there a rain jacket, a down poofay, a synth poofay, a blizzard 40F survival bag, water, food, headlamp, first aid kit, etc …all in there
very survivable down to 20F … id dont always bring all the stuff depending on conditions … weight including water and food ~5-6 lbs or less depending on what i bring
youd be surprised at what you can stuff in a very small pack with modern UL gearNov 23, 2011 at 12:00 am #1804701
Dale WambaughBPL Member
@dwambaughLocale: Pacific Northwest
I have a Vaude Trial Light 12 is just enough for essentials, a shell, a couple water bottles and a snack. It is an older model with water bottle pockets on the outside, a feature that I really like and has been eliminated from the current model. I adapted the waist belt to make it removable but cutting the straps off, leaving 2" and sewed 1" ladder locks in place so a belt can be added. After using it for a while, I probably wouldn't bother. It also makes a great urban pack with room for a rain shell and a camera, but is small enough that it is easy to maneuver doorways, buses and crowds.
I just got an REI FLash 18 and I'm surprised how well it carries. I wish it had water bottle pockets. 18 liters is plenty for a day hike if you are sticking to basics. It had good room for a puffy layer, a rain shell, food, water and essentials. It isn't big or stout enough for carrying a DSLR kit or other bulky/heavy toys.
For a no-compromise day pack, I use an old-style Osprey Stratos 24 (http://www.moontrail.com/osprey-stratos-24.php). It isn't a lightweight at 3 pounds, but I can throw the kitchen sink in there and carry it comfortably. It is a "trail office." I had a Talon 22, which is a fine pack, but it wasn't quite big enough and the side pockets were too small. The Stratos has large side pockets that will handle a point and shoot camera or a small GPS, a well as snacks, insect repellent and sunscreen. The back panel is a trampoline style and a joy on a hot day. The pack is fully framed and gives great weigh transfer. That trampoline frame creates a curve in the pack, making it appear larger capacity than it is, but the water bladder rides in there, reclaiming some space and isolating the water from the electronics in the pack. You can remove and replace the bladder without unloading the pack. I don't like the water bottle pockets– they are too small for typical one liter bottles and they will poke me in the ribs. I found that recycled springwater bottles with tapered tops will clear my ribcage. The side packets are stretch mesh and I've found them handy for a bandana and gloves. There is a bog stretch pocket on the front that I like. I keep a Z-seat CCF foam sit pad and my maps in there. I could do a summer overnight trip with this one and SUL gear— SUL for compactness as much as light weight.Nov 23, 2011 at 12:21 am #1804705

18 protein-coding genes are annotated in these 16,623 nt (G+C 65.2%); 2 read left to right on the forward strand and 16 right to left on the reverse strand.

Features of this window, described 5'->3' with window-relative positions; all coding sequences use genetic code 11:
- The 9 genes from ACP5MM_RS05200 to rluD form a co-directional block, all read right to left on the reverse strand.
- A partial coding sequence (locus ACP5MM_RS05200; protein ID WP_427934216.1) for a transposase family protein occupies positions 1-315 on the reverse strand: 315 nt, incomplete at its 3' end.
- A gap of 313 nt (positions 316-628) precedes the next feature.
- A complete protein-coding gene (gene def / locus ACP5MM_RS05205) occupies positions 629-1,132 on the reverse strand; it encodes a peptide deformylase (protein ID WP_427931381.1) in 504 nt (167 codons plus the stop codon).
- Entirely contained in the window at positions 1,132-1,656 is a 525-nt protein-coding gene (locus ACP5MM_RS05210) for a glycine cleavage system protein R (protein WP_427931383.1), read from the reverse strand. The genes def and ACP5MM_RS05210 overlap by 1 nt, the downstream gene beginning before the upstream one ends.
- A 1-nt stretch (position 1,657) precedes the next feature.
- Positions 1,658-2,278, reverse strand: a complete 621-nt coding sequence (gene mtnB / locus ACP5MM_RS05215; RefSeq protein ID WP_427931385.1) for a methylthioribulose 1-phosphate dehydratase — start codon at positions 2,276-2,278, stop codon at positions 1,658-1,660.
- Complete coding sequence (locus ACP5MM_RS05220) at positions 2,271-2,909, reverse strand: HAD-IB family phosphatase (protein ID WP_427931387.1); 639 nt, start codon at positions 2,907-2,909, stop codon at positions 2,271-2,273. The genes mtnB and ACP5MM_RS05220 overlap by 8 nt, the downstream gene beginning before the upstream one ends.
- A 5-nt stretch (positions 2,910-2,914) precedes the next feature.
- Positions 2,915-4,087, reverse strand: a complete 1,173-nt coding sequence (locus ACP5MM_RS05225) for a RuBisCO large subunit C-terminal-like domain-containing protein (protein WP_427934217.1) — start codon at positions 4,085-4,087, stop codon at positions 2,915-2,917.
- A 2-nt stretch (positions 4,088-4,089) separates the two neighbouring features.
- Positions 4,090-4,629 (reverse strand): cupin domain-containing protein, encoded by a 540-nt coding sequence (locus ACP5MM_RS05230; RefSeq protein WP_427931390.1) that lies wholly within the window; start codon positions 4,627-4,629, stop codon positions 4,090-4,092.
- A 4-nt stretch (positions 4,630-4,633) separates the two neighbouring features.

Rick MBPL Member
delNov 23, 2011 at 4:52 am #1804719
@muddy-peteLocale: east coast
For shortday hikes or just messing around in the firld outback from my building, I use a Maxpedition Fatboy or a cheapie day pack from Wal-Mart.
Longer day trips or when the weather is bad, I use a Camel Bak Rim Runner, Northface Yavapai or the Ribz pack.Nov 23, 2011 at 4:58 am #1804720
Richard FischelBPL Member
the cilogear 20l weighs in at 310 g, is robustly built and is of a well thought out spartan design. there are two exterior mesh pockets and a zipped interior pocket for your wallet and keys. what's really brillant about this pack is how it mates to cilogear's larger packs to make the perfect extra pocket. i also really like how well it carries up between my shoulder blades. it's a great size for day trips.Nov 23, 2011 at 5:19 am #1804723
@zalmen_mlotekLocale: Northwest CT
MLD Newt has been treating me very well.Nov 23, 2011 at 7:40 am #1804761
Mike MBPL Member
@mtwardenLocale: MontanaNov 23, 2011 at 8:04 am #1804771
It really depends on what I what my proposed activity is and what conditions are likely to be expected. With that said there is certain gear that comes on all of my trips:
-Neck Gaiter or Balaclava (it can be cold/windy above treeline anytime of the year)
-FAK (Includes sunscreen, Chlorine Tabs, WP matches & a mini bic)
From that base list, I then add items as needed.
The smallest pack that I have successfully used as been an REI Flash 18, it managed to fit all of my base gear inside plus my bivy when warranted and has lash points for my ice axe (which I carry well into June most years), helmet and crampons for spring snow climbs. However I just didn't like the way that it carried and I have yet to find a suitable pack for my needs in that 20-24L range and now my go-to pack for when I just need the basics is the 26L Wild Things Guide pack.